George Osborne's speech at the Mansion House caused as many headlines in the popular press as it did in the financial press. His decision to start selling RBS shares below the purchase price, making the most headlines. Are taxpayers being short-changed by the sale? A popular view amongst the general public is that they believe, as it was taxpayers money bailing out the banks, they were due for the money to be returned to them in some form. That will not happen by the loss being crystallised.
Sadly the reality is as taxpayers we pay our taxes, and that money can go to a losing cause. At the time, using those funds to ensure the banking system remained viable was a good use of those receipts. The reality is paying tax is not an investment you expect to get a return on, its a levy due to the government for them to do with as they wish. Once you pay tax, the money is no longer yours. The fact that the government can now realise some value and reinvest that money that may go into other areas to create greater returns in some way, could be seen in a positive light.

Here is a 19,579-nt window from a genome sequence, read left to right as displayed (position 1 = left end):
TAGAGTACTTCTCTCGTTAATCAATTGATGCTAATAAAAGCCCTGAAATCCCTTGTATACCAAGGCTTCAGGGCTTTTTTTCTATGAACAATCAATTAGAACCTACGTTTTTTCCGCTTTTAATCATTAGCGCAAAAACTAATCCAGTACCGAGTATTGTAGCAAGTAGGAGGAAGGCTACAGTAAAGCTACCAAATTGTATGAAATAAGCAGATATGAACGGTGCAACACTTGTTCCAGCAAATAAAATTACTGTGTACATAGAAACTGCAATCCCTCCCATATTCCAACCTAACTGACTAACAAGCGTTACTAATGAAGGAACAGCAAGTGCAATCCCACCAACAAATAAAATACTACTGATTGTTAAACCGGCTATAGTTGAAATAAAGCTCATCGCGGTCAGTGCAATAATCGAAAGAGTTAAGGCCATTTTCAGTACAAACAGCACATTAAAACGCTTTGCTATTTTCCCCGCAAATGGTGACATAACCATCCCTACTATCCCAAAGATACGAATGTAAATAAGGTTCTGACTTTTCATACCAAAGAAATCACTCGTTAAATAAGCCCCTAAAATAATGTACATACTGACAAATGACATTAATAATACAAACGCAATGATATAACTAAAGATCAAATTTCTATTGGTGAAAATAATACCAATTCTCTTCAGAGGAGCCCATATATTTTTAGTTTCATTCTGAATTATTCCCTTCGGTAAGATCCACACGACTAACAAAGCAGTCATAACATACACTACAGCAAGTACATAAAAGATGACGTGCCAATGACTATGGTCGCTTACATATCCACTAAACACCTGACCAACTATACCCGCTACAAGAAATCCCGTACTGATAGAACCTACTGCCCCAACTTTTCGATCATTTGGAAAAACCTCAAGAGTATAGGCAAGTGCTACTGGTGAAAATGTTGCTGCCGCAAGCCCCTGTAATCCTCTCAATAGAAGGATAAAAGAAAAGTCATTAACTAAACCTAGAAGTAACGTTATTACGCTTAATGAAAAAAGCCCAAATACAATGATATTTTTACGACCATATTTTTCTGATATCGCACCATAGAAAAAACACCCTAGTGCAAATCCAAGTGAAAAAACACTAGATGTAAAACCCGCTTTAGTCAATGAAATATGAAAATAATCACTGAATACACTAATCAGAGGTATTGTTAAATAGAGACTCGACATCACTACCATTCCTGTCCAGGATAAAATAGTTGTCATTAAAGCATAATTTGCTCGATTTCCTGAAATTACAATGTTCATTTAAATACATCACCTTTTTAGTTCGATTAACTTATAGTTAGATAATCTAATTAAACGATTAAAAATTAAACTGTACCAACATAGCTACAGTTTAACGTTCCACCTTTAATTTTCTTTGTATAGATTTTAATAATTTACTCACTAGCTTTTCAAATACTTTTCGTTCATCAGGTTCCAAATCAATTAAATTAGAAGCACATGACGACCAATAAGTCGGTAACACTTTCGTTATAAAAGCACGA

Equities regained their mojo on Wednesday and Thursday, hopes of a resolution to the Greek crisis as well as a settling down in bond markets helping sentiment. Strategists pointing out as we did on Wednesday that the recent correction in equity markets had been fairly orderly adding to the positive sentiment. Citi stated that in their opinion there was a lack of capitulatory volumes in the cash market. Recent breakdown in cross-asset correlation shows European equities “no longer being solely dictated by positioning in other asset classes”. This combination in their view should herald a recovery in risk assets.
We have maintained that despite the recent sell off, sentiment has remained bearish enough to remain positive on equities, and we still believe this is the case. Those investors who took capital off the table have probably been feeling quite smug at the start of June, as they watched equity and bond prices drift. The volumes have been light on the way down, indicating a lack of selling volume, as equities bounce this would make buying back into the market difficult. Those investors who feared the impact of a Greek wobble, may now secretly welcome it, as they look for opportunities to reinvest.